by Kassandra Nevarez, Marketing and Communications Intern
Many of our readers are familiar with our School Day Adaptive program, which works with students from District 75. In the spring and fall we host groups of girls with physical and/or cognitive disabilities for an 10-week program, and absolutely love sharing the sport of rowing with them. This spring we were pleased to wrap up another School Day Adaptive season – and had some special international guests.
This month students from Mongolia visited Row New York’s Queens boathouse, with Achilles International, a nonprofit that helps people with disabilities participate in sports. They also tried other sports in New York and were excited to get out on the water.
The day started with some dynamic stretching to warm up and avoid injury. Students then moved to the ergs and learned the rowing stroke. We were pretty close to getting out on the water!
After we were familiar with the rowing stroke – legs, body, arms, arms, body, legs – we moved into the barges. Barges are used to introduce athletes to rowing. They are wide and stable, and unlike shells, ports sit next to starboards. Barges are especially good for beginners because coaches can walk up and down the middle aisle and help rowers with their technique. That is much easier than yelling from a launch ten feet away!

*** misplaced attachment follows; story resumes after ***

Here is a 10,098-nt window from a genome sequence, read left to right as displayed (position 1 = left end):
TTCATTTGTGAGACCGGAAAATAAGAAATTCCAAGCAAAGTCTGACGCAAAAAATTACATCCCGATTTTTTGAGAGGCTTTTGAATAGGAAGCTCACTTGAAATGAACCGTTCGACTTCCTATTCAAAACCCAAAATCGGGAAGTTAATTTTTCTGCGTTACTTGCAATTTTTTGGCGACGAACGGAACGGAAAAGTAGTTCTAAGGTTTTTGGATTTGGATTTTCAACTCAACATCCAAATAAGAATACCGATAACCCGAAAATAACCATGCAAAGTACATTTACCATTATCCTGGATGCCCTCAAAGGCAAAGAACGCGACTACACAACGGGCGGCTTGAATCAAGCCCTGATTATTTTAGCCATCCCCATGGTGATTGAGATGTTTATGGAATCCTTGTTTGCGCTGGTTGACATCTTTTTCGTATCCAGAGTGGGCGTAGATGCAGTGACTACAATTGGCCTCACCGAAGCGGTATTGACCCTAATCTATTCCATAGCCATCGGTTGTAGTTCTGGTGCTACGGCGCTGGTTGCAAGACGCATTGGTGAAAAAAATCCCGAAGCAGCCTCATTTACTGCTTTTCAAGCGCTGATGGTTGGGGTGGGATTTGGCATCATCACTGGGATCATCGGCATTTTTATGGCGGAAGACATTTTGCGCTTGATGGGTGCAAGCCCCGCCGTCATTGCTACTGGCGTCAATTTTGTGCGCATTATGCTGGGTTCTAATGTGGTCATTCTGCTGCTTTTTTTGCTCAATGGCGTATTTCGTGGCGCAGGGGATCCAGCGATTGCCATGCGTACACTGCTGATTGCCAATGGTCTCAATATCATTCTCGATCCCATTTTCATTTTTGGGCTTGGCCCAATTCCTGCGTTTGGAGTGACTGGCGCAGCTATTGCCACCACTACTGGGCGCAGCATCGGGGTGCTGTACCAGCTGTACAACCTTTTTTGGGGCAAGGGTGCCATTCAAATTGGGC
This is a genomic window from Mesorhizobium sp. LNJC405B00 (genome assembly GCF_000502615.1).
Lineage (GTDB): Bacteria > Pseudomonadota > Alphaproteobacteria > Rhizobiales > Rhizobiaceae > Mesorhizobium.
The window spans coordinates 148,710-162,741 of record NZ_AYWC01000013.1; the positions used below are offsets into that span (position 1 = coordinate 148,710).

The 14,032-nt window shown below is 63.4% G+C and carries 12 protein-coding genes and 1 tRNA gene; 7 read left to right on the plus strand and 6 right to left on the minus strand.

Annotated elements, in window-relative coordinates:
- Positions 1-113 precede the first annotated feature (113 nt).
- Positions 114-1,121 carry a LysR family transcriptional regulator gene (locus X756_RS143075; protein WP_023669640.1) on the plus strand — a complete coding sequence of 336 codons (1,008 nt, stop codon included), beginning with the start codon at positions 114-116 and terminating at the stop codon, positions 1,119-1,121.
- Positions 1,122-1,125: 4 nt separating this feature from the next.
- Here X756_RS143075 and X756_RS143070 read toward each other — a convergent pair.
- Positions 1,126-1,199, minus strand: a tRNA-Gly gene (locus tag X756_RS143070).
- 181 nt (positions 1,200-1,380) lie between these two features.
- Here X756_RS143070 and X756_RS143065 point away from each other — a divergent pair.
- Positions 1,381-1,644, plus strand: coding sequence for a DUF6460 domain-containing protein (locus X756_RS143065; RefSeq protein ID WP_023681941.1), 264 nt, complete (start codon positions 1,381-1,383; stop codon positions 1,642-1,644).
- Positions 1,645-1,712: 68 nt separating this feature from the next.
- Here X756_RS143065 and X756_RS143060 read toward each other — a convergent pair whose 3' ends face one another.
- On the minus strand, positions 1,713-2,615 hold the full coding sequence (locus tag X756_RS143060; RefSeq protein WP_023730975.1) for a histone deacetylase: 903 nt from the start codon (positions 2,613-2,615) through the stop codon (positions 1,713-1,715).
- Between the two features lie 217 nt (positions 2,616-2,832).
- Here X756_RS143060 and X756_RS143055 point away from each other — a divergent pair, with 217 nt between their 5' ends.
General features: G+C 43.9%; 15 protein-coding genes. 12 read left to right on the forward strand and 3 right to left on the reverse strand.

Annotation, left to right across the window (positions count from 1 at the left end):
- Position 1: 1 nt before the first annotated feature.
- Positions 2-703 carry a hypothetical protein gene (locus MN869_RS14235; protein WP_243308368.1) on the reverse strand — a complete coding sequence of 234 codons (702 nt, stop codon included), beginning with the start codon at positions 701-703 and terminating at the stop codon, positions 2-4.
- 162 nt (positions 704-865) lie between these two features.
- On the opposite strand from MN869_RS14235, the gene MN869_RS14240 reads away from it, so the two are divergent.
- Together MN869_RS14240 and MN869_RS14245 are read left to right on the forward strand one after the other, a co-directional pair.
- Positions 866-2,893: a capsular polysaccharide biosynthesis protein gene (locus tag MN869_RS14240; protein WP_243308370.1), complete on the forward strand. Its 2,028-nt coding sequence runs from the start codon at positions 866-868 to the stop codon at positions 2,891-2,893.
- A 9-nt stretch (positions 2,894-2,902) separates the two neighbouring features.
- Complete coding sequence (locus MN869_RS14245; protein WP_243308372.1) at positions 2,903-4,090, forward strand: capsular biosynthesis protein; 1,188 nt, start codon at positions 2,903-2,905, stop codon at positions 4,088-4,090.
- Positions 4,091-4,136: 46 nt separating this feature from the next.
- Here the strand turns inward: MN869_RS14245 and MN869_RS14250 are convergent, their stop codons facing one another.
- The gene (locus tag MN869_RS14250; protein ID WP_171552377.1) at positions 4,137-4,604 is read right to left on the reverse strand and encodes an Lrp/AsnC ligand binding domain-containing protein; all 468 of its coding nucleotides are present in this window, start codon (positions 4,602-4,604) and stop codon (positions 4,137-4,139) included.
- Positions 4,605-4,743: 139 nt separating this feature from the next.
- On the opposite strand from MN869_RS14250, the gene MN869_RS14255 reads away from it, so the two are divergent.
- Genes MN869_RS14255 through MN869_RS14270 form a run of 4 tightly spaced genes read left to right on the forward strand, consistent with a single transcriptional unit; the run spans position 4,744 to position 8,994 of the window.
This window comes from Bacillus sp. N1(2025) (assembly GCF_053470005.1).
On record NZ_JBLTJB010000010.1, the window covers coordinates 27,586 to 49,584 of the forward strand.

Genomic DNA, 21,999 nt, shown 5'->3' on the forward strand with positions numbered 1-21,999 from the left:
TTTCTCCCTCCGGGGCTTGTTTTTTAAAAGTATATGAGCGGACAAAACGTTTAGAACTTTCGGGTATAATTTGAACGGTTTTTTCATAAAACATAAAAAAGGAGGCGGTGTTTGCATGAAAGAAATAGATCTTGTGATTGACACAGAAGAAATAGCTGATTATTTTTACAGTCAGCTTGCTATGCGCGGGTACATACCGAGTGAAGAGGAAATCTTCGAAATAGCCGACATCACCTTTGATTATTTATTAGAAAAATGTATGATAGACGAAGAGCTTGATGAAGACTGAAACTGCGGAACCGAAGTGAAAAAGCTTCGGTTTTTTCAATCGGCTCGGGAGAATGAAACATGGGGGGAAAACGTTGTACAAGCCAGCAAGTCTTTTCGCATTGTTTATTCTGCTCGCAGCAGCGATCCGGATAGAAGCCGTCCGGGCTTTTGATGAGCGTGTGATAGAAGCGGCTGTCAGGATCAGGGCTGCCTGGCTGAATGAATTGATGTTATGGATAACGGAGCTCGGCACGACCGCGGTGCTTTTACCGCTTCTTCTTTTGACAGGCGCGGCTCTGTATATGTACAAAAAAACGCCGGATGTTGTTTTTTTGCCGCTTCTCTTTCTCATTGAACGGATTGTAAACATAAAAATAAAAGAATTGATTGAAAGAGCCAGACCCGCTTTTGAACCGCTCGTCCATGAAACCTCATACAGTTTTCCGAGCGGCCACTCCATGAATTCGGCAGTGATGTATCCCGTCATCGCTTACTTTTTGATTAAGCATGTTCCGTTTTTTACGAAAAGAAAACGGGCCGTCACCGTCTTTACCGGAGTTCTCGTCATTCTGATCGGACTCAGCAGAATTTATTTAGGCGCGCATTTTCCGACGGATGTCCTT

At first, rowing is always a little awkward. While taking your first strokes, you have to remember what you learned on the erg and try to do the same while holding an oar and putting it into the water before a stroke and taking it out immediately after. The Mongolian students had this experience but quickly learned how to move the boat. A few minutes after we left the dock, coach Carol pointed out how far the barge had moved. The students were pleased!
Finally, after many strokes and many laughs, the barge returned to the dock. The students clapped and cheered and when asked if they had fun, they all said “YES!”